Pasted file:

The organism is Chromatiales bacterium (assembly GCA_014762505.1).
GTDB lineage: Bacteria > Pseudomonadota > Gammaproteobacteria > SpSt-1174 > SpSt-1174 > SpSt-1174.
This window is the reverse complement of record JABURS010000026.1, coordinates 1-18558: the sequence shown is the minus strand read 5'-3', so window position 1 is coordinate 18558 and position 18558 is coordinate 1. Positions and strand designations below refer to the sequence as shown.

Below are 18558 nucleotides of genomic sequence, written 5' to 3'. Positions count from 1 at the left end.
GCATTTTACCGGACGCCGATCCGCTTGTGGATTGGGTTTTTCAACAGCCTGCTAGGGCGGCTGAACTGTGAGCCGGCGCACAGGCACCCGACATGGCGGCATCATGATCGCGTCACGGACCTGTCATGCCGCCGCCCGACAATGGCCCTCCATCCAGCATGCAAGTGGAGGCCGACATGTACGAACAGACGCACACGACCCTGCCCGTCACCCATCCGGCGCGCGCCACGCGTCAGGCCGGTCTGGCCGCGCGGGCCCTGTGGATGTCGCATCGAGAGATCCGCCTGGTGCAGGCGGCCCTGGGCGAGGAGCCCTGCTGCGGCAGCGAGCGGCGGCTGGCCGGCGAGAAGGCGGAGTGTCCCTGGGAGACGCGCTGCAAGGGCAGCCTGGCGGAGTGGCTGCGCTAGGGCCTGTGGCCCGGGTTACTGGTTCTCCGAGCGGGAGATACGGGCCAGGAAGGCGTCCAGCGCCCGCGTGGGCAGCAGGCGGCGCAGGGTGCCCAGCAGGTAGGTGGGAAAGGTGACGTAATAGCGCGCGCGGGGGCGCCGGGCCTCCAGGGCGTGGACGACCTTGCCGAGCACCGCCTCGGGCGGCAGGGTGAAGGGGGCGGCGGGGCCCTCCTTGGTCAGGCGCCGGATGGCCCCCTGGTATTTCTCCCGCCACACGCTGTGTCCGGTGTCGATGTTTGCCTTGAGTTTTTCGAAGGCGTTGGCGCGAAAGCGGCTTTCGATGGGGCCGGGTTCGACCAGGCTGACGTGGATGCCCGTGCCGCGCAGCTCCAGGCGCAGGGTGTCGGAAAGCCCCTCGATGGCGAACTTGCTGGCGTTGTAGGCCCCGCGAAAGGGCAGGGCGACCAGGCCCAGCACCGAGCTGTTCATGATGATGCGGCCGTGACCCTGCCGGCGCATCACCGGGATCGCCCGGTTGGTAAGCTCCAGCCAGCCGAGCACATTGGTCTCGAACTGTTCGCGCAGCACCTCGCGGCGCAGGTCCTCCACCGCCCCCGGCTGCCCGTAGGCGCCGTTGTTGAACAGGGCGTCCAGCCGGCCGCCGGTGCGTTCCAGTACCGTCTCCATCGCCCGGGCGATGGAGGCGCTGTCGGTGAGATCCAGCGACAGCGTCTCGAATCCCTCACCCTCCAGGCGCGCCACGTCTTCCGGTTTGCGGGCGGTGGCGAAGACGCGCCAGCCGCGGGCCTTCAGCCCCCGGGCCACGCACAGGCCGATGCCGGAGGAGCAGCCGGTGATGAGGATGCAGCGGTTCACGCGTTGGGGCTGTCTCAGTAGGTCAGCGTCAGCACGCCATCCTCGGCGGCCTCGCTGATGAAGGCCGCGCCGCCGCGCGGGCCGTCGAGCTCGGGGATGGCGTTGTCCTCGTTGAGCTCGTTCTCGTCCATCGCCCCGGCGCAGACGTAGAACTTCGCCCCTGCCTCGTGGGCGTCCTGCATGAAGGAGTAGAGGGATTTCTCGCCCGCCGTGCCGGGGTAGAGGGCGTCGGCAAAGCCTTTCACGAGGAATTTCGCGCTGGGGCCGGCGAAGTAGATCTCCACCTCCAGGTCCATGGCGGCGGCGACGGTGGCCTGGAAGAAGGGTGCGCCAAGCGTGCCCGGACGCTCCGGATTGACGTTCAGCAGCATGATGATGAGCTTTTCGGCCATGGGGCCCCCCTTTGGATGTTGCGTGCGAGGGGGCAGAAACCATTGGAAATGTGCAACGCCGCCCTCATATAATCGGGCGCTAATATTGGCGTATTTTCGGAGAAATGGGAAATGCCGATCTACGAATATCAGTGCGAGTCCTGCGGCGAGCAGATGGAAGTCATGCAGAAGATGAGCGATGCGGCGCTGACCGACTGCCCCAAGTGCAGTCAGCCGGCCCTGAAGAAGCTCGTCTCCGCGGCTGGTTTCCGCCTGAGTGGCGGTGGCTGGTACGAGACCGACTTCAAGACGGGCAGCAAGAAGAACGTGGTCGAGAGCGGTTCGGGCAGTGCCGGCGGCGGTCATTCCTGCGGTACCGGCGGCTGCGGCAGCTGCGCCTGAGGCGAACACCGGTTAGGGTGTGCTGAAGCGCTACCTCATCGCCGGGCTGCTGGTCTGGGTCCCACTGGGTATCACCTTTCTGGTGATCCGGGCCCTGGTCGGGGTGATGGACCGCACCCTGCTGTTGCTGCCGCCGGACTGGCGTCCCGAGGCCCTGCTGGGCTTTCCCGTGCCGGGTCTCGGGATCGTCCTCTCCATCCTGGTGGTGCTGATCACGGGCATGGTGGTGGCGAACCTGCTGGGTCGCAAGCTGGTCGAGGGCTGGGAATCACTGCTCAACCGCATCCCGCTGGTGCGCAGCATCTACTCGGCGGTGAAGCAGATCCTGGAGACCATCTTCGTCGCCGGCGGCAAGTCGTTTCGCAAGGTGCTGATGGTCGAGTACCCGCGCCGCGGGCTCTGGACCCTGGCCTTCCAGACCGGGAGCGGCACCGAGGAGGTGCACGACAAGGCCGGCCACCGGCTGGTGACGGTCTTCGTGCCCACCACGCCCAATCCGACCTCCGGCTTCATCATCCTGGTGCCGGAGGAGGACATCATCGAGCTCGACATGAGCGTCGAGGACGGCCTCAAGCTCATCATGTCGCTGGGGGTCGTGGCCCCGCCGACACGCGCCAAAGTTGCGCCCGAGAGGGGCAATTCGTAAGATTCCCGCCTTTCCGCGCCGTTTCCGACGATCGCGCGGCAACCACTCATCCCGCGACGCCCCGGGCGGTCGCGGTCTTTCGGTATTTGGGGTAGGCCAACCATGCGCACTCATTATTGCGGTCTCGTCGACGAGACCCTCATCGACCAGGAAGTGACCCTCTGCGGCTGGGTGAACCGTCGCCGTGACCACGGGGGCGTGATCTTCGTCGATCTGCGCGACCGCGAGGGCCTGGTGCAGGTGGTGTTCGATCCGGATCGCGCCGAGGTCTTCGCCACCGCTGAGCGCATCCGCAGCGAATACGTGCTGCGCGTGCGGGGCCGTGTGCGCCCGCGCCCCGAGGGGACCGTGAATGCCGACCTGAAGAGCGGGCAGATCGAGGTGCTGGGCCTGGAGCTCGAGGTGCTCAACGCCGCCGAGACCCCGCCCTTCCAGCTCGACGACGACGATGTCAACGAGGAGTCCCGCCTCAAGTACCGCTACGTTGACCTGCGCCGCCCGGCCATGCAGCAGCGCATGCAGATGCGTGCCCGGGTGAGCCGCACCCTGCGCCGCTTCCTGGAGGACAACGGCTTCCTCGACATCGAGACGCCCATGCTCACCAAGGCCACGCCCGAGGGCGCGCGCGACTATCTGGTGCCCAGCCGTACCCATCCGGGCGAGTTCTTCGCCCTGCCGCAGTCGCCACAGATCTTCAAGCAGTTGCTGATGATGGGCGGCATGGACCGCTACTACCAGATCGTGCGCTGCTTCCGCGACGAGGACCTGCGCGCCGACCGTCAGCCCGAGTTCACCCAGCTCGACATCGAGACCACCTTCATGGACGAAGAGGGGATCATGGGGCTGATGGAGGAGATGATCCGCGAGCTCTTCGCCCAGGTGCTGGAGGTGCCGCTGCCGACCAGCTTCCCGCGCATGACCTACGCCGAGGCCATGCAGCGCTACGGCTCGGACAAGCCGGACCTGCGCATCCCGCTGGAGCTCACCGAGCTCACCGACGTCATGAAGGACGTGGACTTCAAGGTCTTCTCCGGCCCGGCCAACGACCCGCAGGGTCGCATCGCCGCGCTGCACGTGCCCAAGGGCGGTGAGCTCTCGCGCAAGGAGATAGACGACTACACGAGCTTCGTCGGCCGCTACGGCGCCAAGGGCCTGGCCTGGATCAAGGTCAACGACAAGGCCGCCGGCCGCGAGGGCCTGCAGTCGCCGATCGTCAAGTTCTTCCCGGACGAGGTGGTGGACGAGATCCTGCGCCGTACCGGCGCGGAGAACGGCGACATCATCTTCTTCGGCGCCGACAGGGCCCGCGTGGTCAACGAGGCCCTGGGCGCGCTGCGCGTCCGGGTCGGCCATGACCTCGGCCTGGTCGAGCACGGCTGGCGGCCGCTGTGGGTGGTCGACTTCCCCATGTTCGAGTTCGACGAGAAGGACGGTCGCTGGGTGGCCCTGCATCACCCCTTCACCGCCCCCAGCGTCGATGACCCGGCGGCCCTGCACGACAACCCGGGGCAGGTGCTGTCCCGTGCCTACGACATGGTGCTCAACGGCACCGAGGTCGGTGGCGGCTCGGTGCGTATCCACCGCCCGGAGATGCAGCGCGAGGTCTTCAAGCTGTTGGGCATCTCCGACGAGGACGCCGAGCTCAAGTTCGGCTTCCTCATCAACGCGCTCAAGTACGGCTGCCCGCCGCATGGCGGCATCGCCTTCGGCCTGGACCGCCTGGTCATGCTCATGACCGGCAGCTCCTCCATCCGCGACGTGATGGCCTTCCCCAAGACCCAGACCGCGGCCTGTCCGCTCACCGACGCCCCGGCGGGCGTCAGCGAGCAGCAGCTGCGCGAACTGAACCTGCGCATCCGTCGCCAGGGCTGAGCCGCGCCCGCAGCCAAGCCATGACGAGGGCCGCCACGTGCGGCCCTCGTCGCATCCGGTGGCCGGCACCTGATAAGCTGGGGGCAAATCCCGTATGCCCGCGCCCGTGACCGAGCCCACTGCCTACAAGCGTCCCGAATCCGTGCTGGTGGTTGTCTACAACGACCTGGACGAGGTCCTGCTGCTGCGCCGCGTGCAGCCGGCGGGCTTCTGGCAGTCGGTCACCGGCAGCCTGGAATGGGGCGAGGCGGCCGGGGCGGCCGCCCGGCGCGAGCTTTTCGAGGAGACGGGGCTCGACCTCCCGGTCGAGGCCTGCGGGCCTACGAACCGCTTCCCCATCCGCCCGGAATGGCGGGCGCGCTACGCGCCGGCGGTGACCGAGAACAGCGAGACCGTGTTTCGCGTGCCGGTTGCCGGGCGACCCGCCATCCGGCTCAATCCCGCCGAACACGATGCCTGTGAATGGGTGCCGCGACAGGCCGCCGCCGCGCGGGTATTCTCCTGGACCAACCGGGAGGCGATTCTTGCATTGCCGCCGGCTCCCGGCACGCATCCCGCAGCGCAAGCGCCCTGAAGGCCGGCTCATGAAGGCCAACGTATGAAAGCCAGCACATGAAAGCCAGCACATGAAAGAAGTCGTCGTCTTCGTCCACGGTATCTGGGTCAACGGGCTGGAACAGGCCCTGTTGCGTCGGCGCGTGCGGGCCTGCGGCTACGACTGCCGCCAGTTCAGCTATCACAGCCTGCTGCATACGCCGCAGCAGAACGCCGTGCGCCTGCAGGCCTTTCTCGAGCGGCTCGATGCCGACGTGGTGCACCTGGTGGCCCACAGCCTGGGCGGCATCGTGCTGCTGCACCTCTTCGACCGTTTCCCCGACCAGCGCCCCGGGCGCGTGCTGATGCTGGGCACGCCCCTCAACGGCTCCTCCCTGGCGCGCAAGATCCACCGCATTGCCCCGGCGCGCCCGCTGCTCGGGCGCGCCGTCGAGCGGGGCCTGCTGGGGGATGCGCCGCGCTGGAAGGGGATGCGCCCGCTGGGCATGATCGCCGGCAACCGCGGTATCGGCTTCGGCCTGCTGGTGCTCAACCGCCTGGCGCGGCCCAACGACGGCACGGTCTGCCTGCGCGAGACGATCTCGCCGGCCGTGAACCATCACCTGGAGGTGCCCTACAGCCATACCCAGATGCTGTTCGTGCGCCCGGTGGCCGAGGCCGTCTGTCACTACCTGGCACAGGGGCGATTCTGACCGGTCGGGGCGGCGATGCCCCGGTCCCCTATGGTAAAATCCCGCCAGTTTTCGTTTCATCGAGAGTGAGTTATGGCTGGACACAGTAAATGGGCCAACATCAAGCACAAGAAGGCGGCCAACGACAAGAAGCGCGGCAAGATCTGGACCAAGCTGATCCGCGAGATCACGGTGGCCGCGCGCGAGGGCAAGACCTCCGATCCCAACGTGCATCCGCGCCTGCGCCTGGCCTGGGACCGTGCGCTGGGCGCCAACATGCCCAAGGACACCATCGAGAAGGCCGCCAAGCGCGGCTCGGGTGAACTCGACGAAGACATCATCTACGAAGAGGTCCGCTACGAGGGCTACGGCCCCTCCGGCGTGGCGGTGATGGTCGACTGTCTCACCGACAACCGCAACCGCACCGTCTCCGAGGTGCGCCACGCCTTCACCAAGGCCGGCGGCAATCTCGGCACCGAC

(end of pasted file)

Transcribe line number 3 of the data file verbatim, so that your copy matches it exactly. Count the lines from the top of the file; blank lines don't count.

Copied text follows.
This window is the reverse complement of record JABURS010000026.1, coordinates 1-18558: the sequence shown is the minus strand read 5'-3', so window position 1 is coordinate 18558 and position 18558 is coordinate 1. Positions and strand designations below refer to the sequence as shown.